"Because in a car I can relax and drive, and I watch ahead of me
and it's a clear road. I have no
loads. I have no other people to watch except for regular driving habits, and they come
years of doing it.
In the crane, everything you're doing is
different. You are constantly moving a different load.
You're moving it in a different direction. You're doing it from different positions. So you
looking around, watching what you're doing. You better be real conscious of what you're
somebody is going to get hurt."
On cross-examination, Kohel acknowledged that he was uncertain as to whether the
in the Union before terminating certain employees.
Gee, who spent about 75 percent of his time operating a crane, testified that when he
a crane "Your head is more in the upward position than it is in the downward position. . ."
testified about his February 14 injury when a piece of catwalk grating hit him on his head
shoulders and his subsequent medical treatment which included a trip to the hospital on
He said that his condition improved when Dr. Harrison gave him the injections "which
pain and let me extend my movement for three to four days after I got the injections." He
the shots wore off, the pain would gradually start to come back again" and I would be back
I was. Each time it was getting better."
Addressing what was seen on the June 28 video, he said that the tent canopy he
day weighed about 9½ pounds; that pushing the trailer involved 15 to 20 pounds "of
against it"; that he was still taking pain pills at that time; and that he did not believe he was
his doctor's work restrictions. He explained the difference in driving a car and operating the
as follows: "In the crane you're constantly sitting there with your head up moving from side
repetitively all day long, where in the film I was moving my head side to side but it wasn't
all day long
and it wasn't for long periods of time." He also said that he was terminated on July 23
being given the chance to say anything and that he continued to see Dr. Harrison after his
He filed a grievance over his termination on July 25 (Joint Exhibit 2), hence leading to the
On cross-examination, Gee testified that he did not tell Dr. Harrison or anyone at the
Company that he felt well enough to return to work on and after June 28; that Dr. Harrison's
25 Return To Work note (Union Exhibit 3, p. 3) did not contain a return to work date; that
not return to work on June 28 "Because of my neck movement"; and that while he could
June 28, he could not operate a crane, "Because that was repetitive and doing it more often I
that day." He acknowledged that he on June 28 did some climbing, some reaching, some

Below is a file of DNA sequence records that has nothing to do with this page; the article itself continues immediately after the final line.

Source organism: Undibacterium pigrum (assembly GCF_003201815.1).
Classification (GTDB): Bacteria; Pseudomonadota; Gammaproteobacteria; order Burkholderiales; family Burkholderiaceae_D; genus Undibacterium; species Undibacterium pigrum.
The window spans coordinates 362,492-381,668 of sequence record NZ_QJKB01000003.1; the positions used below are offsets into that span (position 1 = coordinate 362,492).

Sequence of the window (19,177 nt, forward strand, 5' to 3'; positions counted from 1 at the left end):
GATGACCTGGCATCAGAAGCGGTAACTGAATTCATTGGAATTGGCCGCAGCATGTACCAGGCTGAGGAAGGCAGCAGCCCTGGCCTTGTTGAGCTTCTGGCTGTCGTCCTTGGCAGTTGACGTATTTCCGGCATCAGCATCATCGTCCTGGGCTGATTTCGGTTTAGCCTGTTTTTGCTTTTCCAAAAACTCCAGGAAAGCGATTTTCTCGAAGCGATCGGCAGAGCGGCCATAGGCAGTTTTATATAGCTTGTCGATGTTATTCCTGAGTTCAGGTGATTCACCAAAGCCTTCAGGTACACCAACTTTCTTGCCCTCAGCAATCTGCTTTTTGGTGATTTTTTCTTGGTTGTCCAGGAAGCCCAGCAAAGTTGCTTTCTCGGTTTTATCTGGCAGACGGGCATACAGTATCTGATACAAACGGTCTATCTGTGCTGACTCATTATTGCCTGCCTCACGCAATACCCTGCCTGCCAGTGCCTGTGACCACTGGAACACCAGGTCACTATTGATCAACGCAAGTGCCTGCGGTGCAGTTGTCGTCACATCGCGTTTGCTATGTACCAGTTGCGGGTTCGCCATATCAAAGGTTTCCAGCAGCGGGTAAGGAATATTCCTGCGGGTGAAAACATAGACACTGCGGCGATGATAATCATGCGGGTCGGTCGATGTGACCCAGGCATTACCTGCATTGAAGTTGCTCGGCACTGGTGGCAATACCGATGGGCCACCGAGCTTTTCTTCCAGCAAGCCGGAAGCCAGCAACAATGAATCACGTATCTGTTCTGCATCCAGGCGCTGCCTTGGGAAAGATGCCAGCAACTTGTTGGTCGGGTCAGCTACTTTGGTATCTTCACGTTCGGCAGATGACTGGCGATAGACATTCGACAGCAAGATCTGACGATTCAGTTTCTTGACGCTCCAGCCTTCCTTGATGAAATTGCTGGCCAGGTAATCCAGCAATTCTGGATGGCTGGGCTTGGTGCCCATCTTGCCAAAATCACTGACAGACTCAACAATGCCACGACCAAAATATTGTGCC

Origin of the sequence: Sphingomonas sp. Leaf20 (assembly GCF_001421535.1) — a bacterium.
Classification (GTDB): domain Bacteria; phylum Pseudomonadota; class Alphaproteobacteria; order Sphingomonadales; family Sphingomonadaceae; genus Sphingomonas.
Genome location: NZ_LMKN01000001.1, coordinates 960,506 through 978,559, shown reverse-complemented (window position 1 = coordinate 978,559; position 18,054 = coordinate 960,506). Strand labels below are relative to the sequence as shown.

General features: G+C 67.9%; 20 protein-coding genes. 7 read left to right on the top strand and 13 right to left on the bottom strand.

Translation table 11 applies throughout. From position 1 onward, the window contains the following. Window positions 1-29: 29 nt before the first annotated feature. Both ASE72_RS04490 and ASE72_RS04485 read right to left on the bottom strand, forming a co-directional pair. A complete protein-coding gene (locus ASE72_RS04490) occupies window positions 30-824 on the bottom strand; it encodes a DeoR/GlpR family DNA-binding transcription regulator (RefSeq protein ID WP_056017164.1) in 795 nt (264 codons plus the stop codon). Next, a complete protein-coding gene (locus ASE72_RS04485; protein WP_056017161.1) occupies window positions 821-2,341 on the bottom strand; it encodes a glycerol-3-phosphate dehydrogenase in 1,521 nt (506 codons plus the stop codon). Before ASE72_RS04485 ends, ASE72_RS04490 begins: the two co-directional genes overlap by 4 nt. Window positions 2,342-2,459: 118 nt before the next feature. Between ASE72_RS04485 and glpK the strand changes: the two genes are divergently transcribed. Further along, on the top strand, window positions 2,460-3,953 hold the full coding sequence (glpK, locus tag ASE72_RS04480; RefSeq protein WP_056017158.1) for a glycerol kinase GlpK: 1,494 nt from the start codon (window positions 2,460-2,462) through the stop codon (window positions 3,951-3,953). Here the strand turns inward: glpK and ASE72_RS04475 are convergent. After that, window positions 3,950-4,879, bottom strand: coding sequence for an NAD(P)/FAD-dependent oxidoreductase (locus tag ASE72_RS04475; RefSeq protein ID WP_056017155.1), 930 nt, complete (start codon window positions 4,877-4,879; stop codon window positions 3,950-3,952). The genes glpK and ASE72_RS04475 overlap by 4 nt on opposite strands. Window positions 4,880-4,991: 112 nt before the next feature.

and some turning of his neck "For a short period of time. . ."
Union Steward Gary Schuelke testified that the Company on July 23 did not tell him
of time that Gee was about to be fired and that the Company did not conduct any
it fired Gee.
Operations Manager Grzeca was recalled as a witness and testified that employees
Marotz, Demasky and Radtke were all terminated without first contacting the Union.
POSITIONS OF THE PARTIES
The Union contends that the Company lacked just cause to terminate Gee because it
to meet its burden of proving that Gee intended to defraud the Company; because Gee was
to return to work on June 28 as attested to by Dr. Harrison; because no one from the
ordered Gee to return to work before July 19; and because Dr. Zoeller's
claim that Gee was fit to return to work on June 28 should not be credited because he
is not "board
certified in occupational medicine and had not seen Gee for two months." The Union also
the Company violated Article XI, Section 2, of the contract when it failed to tell the Union
time that it intended to fire Gee and that Gee's long tenure and good work record in any
be considered before he can be summarily fired without any prior investigation. The Union
traditional make whole remedy that includes Gee's reinstatement and a back pay award.
The Company claims that it had cause to terminate Gee because he "was fit to return
as early as June 28, 2001"; because Gee "lacks credibility concerning his claimed inability to
until July 19, 2001"; and because Gee received worker's compensation benefits "when he
was fit for
duty." It also contends that it has met its burden of proving that Gee intended to defraud the
Company; that its "failure to interview the grievant before terminating his employment does
provide the Grievant a basis for relief"; and that Gee does not have a good work record.
Standing alone, Dr. Zoeller's testimony that Gee was fit to return to work on and
28 certainly supports the Company's position.
His testimony, however, does not stand alone. It must be considered alongside the
of Dr. Harrison, Gee's treating physician at the time, who, unlike Dr. Zoeller, is
occupational medicine. By virtue of that board certification and continued treatment, his
opinion is entitled to at least, if not more, weight than Dr. Zoeller's opinion.
I therefore credit all of Dr. Harrison's testimony to the effect that Gee's June 28
activities all fell within the scope of his earlier work restrictions and that he did not believe